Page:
|Publication number||US6007022 A|
|Application number||US 08/967,052|
|Publication date||Dec 28, 1999|
|Filing date||Nov 10, 1997|
|Priority date||Nov 8, 1996|
|Publication number||08967052, 967052, US 6007022 A, US 6007022A, US-A-6007022, US6007022 A, US6007022A|
|Inventors||Clinton W. Stallard, III|
|Original Assignee||Newport News Shipbuilding|
|Export Citation||BiBTeX, EndNote, RefMan|
|Patent Citations (17), Referenced by (12), Classifications (7), Legal Events (10)|
|External Links: USPTO, USPTO Assignment, Espacenet|
This application claims the benefit of U.S. Provisional Application Ser. No. 60/029,547, filed Nov. 8, 1996, and U.S. Provisional Application Ser. No. 60/029,548, filed Nov. 8, 1996.
The present invention relates to an apparatus for launching at high velocity an airborne device particularly an aircraft, though any other device could be so propelled.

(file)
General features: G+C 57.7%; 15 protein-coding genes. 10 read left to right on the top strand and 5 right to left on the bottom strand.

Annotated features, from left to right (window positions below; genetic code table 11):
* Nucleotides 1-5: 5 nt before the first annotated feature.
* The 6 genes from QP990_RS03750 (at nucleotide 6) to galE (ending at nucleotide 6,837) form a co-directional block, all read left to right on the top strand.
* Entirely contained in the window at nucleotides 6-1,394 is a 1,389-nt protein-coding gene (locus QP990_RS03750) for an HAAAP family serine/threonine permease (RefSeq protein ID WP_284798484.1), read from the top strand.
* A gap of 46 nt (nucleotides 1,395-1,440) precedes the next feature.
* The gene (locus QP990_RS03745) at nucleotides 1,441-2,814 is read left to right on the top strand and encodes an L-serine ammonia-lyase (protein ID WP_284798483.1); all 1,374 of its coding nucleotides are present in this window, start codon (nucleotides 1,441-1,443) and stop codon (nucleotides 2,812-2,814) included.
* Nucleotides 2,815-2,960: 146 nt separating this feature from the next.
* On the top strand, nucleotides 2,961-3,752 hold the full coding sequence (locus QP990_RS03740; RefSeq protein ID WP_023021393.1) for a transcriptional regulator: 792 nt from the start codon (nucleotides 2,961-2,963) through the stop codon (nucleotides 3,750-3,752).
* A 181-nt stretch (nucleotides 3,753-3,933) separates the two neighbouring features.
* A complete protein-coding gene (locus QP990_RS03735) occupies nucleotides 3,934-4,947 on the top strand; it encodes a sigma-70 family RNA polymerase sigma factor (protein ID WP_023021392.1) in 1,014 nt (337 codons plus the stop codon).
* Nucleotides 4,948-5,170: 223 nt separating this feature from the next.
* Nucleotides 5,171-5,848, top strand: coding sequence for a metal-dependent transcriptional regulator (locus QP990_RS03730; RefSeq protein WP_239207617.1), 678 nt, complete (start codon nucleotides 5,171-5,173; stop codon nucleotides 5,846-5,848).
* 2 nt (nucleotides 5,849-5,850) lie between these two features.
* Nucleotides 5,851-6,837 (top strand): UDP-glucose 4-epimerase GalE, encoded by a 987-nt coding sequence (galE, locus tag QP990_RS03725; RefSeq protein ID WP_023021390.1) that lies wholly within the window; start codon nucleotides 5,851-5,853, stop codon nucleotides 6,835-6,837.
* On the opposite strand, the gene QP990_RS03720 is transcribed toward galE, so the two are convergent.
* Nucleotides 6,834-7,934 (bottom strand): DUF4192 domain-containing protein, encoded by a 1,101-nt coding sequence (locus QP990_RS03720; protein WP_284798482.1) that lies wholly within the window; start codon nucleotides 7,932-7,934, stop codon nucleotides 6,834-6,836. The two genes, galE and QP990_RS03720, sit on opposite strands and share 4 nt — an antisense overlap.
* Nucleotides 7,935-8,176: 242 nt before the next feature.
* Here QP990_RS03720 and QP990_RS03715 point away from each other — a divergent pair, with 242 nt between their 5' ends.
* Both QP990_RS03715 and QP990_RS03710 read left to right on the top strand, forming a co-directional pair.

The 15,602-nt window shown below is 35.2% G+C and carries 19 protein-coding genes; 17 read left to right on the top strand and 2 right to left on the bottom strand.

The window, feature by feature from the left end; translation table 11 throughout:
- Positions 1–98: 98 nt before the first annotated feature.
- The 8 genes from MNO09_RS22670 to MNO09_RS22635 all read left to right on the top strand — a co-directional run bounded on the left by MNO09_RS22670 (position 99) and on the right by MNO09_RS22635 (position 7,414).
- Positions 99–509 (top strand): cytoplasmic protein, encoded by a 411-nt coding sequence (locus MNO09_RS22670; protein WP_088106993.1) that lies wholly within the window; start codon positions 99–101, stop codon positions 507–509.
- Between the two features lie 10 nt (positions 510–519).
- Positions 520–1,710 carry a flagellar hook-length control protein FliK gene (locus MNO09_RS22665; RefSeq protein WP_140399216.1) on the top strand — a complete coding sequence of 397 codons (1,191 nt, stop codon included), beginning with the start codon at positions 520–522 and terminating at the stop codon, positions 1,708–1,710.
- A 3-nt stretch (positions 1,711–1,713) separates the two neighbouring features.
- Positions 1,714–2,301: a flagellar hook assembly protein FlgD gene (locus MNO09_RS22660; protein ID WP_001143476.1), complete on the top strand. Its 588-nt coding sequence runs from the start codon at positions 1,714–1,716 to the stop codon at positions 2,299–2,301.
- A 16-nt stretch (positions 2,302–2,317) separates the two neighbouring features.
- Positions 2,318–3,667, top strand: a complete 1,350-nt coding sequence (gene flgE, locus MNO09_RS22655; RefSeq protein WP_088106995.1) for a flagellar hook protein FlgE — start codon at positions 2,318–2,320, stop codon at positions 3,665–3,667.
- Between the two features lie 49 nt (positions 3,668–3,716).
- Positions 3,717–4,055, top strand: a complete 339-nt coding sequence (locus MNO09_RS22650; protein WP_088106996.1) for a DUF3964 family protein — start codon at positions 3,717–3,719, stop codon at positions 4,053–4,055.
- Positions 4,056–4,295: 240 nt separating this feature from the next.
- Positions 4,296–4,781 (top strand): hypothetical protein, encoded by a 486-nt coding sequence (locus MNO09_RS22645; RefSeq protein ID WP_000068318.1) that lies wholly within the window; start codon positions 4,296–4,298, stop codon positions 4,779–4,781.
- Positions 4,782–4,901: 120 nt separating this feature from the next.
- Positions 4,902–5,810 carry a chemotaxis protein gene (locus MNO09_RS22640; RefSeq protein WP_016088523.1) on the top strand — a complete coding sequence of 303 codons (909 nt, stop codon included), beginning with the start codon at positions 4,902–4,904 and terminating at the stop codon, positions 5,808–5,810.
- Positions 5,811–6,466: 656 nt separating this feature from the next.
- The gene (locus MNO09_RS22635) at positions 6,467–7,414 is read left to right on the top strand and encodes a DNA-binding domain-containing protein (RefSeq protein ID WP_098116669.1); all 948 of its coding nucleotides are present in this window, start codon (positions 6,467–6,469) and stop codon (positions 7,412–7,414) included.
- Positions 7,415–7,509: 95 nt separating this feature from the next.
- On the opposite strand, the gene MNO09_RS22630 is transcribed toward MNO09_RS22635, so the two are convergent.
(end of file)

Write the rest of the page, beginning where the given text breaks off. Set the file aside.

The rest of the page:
Aircraft launchers on today's aircraft carriers generally propel the aircraft to be launched using steam that is generated by the same system that provides steam for propulsion of the vessel. Such use of the steam available on seaborne vessels produces a significant weight increase. In the first place, the steam generating machinery must be larger. Secondly, the piping, valves, accumulators and other machinery needed to store steam at high pressure in readiness for application to a catapult launch add weight. Also the conventional steam catapult requires the apparatus for steam launching to be positioned relatively high on the ship. This reduces in a large measure the desirable upper level space required for other purposes. Also the added weight produces a higher center of gravity. Neither of these is a desirable feature in any vessel.